For the Week of July 21, 2014
How can a lab determine what CMS calls the “fair-market value” of a physician’s service?
Here is how the Department of Health & Human Services Office of Inspector General (OIG) explains this in a recently issued fraud alert.
Labs pay physicians, either directly or indirectly (such as through an arrangement with a marketing or other agent), to collect, process, and package patients’ blood specimens—often associated with expensive or specialized tests. Typically, these arrangements involve payments for certain duties and are made on a per-specimen or per-patient-encounter basis.
When determining the fair-market value of a physician’s services, a lab should determine whether the services for which it intends to compensate the physician are appropriate. Any payment by the lab to the physician may constitute double payment for the services and, consequently, be considered unlawful intent.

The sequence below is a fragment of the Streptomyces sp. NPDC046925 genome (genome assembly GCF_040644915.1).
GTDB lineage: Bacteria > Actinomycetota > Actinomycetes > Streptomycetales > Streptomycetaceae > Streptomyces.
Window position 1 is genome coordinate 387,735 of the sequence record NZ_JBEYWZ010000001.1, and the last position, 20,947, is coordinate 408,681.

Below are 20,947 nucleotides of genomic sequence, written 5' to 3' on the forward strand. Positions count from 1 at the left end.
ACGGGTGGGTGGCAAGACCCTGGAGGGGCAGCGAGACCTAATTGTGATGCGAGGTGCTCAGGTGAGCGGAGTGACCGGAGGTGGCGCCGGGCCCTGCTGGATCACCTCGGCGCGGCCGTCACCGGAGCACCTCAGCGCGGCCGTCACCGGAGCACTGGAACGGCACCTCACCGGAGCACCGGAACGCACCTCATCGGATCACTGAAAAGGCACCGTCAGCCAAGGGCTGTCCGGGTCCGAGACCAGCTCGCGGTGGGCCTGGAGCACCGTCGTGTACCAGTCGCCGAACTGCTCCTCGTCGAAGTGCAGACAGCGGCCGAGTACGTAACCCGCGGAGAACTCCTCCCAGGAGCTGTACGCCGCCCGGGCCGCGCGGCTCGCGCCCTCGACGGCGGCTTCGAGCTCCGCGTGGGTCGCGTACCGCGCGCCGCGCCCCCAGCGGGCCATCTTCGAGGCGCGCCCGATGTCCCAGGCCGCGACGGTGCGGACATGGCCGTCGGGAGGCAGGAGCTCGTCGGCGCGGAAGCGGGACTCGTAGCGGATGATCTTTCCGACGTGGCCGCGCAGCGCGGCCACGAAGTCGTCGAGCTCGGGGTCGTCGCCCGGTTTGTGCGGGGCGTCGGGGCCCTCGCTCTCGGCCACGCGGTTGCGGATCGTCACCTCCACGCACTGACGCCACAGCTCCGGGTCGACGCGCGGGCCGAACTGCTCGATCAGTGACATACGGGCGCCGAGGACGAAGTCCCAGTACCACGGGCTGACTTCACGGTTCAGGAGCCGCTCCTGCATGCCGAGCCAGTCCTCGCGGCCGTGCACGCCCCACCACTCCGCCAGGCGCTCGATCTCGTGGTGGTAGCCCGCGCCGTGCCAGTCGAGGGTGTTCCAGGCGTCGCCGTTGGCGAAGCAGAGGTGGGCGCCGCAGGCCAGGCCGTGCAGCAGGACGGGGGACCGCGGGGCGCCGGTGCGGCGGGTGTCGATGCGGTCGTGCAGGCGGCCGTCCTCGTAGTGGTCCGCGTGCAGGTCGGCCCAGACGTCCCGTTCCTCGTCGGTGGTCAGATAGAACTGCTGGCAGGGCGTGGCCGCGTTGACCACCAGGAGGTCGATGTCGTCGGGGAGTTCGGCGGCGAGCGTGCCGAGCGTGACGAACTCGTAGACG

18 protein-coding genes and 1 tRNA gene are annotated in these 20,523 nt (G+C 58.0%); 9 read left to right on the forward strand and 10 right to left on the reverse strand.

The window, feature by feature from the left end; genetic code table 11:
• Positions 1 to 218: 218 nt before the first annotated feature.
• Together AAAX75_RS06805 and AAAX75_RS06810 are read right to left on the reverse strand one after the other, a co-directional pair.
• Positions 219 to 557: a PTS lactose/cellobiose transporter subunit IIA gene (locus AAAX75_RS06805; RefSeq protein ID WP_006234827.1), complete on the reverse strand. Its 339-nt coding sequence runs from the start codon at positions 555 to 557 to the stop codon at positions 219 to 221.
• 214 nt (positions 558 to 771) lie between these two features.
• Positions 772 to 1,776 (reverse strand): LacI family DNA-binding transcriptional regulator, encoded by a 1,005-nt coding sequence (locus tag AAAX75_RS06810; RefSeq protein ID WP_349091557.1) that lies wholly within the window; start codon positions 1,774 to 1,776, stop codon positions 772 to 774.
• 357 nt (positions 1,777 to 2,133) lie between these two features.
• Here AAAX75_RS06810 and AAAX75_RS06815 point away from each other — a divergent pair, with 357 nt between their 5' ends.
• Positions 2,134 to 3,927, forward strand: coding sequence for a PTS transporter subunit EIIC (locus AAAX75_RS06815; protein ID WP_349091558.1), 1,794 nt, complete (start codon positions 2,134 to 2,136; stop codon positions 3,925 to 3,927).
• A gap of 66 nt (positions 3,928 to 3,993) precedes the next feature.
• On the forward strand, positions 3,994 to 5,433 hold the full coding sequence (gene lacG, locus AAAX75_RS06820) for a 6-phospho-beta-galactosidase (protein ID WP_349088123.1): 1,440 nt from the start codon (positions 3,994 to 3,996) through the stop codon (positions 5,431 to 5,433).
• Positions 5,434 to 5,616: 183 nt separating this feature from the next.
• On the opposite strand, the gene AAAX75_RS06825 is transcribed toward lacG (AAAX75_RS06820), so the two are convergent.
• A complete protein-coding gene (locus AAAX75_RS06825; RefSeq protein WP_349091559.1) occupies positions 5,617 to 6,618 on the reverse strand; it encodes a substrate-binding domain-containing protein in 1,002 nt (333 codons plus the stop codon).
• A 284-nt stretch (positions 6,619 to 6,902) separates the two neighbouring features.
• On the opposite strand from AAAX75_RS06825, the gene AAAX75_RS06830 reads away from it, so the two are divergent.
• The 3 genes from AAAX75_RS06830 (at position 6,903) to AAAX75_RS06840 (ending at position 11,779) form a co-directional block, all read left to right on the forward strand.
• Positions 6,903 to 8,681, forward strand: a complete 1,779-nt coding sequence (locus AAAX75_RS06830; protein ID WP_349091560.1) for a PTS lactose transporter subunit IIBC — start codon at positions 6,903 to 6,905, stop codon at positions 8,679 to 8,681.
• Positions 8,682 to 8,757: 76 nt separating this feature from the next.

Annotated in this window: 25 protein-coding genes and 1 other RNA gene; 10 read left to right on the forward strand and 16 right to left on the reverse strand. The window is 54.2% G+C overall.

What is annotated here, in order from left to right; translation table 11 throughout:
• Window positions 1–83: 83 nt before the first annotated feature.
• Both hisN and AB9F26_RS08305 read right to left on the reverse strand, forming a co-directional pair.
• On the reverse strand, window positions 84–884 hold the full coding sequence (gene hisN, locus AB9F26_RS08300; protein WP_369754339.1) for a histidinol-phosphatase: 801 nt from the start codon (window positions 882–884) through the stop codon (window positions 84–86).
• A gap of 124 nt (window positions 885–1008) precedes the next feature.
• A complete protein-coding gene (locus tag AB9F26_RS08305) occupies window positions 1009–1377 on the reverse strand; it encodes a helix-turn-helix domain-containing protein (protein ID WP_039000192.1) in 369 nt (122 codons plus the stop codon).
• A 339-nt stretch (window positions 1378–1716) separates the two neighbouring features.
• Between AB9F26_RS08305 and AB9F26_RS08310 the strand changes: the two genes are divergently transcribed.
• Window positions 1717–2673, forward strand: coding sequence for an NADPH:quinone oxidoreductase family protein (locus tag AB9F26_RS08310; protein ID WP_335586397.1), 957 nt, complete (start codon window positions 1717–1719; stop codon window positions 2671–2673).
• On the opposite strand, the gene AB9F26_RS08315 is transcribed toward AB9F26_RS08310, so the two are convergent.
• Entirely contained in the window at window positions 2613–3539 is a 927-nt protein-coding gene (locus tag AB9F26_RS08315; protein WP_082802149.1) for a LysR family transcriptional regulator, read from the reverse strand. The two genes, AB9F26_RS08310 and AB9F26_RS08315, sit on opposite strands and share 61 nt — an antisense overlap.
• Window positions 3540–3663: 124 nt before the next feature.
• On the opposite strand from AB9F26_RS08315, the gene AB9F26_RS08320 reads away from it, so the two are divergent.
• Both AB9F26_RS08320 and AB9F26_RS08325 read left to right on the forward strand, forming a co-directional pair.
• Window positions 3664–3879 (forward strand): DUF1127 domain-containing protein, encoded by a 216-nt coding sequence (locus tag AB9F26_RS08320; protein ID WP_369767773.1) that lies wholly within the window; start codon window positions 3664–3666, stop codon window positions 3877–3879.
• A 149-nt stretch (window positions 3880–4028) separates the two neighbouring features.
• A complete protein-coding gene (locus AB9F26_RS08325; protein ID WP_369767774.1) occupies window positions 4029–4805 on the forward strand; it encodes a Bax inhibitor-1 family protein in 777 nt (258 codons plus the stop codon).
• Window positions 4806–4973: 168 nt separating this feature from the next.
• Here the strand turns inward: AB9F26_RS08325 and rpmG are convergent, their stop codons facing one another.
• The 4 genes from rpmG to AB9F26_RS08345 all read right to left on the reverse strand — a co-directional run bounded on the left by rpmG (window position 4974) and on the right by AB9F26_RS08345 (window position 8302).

In its alert, the OIG provided many examples of unlawful intent including the two below.
- Payment is made directly to the ordering physician rather than to the ordering physician’s group practice, which may bear the cost of collecting and processing the specimen.
- Payment is offered on the condition that the physician will order either a specified volume or type of tests or test panel, especially if the panel includes duplicative tests (e.g., two or more tests performed using different methodologies that are intended to provide the same clinical information), or tests that otherwise are not reasonable and necessary or reimbursable.
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